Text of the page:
We got into territory I'd wanted to talk to a religious scholar about. I would have expected being recorded would make us more tentative, but I found the opposite. I didn't keep track, but several times I said feel free not to answer. Instead he answered more, sharing what he'd thought and researched about in depth. We cover Joseph, Isaac, the Arch Bishop of Burundi, population, contraception, consumption, and more, both in principle and in our personal lives. We also cover his personal experience in the woods near his home, his family, his work, and how they all interplayed. Family is the number one reason people give about not being able to act. "Josh, you don't have kids, you don't understand how it's impossible." Well, take it up with yet another family man who found nature and stewardship bringing his family closer. This conversation, along with ones with religious guests like Bob Inglis, Brent Suter, and Eric Metaxas, as well as unrecorded ones with friends, make me evaluate the approach of many environmentalists, including myself often. Too often their message comes from a place of "I'm right, you're wrong, let me explain how." I'm not excepting myself. What works? I'm sure I've mentioned the root of convince -- vince as in vanquish. When was the last time someone vanquished you and you responded, "You beat me, now I agree with you."? I find it more interesting to learn from people I disagree with, more fun, more engaging, and I learn more too. I don't want to imply I'm a paragon of humility or even remotely like that ideal, but I've come a long way and am glad for the distance I've traversed.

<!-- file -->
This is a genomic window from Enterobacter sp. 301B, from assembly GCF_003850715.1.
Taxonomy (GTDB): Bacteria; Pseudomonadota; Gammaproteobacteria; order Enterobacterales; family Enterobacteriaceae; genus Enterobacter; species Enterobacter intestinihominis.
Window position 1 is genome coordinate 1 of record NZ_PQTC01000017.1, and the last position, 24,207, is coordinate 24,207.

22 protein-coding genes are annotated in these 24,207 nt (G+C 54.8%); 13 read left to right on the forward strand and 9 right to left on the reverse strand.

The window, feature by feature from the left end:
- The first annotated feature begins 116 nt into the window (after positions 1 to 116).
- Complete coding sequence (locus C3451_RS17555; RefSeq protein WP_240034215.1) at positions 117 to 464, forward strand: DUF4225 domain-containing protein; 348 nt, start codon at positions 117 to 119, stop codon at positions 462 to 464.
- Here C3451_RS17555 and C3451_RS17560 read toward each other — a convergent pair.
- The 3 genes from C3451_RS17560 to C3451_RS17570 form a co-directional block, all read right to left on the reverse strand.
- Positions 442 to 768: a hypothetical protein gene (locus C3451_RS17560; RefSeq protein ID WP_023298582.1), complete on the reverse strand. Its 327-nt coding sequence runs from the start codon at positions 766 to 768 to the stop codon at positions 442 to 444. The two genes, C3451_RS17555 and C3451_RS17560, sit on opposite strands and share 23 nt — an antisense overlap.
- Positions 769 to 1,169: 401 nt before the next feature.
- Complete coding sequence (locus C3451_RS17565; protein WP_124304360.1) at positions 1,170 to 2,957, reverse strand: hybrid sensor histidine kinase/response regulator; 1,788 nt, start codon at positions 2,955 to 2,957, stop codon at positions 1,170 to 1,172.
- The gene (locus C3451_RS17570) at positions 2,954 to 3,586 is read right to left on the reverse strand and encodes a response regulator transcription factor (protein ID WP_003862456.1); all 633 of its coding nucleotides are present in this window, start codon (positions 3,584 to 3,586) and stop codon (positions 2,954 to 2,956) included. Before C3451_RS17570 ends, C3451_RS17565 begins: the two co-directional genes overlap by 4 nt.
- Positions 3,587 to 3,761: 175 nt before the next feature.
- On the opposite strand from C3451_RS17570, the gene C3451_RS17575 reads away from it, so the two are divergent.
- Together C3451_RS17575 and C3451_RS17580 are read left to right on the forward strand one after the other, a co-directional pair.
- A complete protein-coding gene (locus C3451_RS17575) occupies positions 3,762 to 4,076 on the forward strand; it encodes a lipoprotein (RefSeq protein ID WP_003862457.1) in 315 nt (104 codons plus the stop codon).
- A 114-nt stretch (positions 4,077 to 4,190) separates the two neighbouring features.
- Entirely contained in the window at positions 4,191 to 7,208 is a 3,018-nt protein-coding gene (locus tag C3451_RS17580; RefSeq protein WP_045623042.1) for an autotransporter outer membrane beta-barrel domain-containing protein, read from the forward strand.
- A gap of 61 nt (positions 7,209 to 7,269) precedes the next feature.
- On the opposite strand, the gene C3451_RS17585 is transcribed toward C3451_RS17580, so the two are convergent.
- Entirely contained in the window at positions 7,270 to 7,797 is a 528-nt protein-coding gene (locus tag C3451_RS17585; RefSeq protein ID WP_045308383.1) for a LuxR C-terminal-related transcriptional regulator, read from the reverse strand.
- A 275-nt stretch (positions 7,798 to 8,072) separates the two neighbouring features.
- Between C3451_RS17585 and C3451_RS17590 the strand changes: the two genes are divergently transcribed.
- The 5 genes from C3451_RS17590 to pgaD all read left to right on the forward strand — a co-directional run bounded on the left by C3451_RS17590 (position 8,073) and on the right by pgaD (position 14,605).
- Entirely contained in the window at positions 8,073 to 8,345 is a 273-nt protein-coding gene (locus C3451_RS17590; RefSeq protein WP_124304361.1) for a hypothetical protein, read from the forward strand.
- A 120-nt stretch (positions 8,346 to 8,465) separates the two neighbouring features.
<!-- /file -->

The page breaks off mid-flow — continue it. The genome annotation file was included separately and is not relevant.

In the midst of several episodes on religious approaches to sustainability I learned of today's guest, Rabbi Yonatan Neril's book The Eco Bible: An Ecological Commentary on Genesis and Exodus. He founded and directs the international Interfaith Center for Sustainable Development, including its Jewish Eco Seminars branch. He wrote the book to shine new light on how the Hebrew Bible and great religious thinkers have urged human care and stewardship of nature for thousands of years as a central message of spiritual wisdom. He has spoken internationally on religion and the environment, including at the UN Environment Assembly, the Fez Climate Conscience Summit, the Parliament of World Religions, and the Pontifical Urban University. He co-organized twelve interfaith environmental conferences in Jerusalem, New York City, Washington D.C., Atlanta, Los Angeles, and elsewhere. On a personal note, I saw the chance to learn about my family and upbringing. My father is the person I know most knowledgeable and practicing about Judaism. He is also among the people I know among the most resistant to reconsidering views on nature, pollution, and considering changing how he interacts with it. I was curious how his religion influences him. Yonatan presented another approach full of joy, community, connection, service, and faith. I can't say others all approach it like a chore or burden, like something we have to do but really don't want to, but I sure see that approach more. I like Yonatan's mood more. We recorded our conversation on video too. See it here.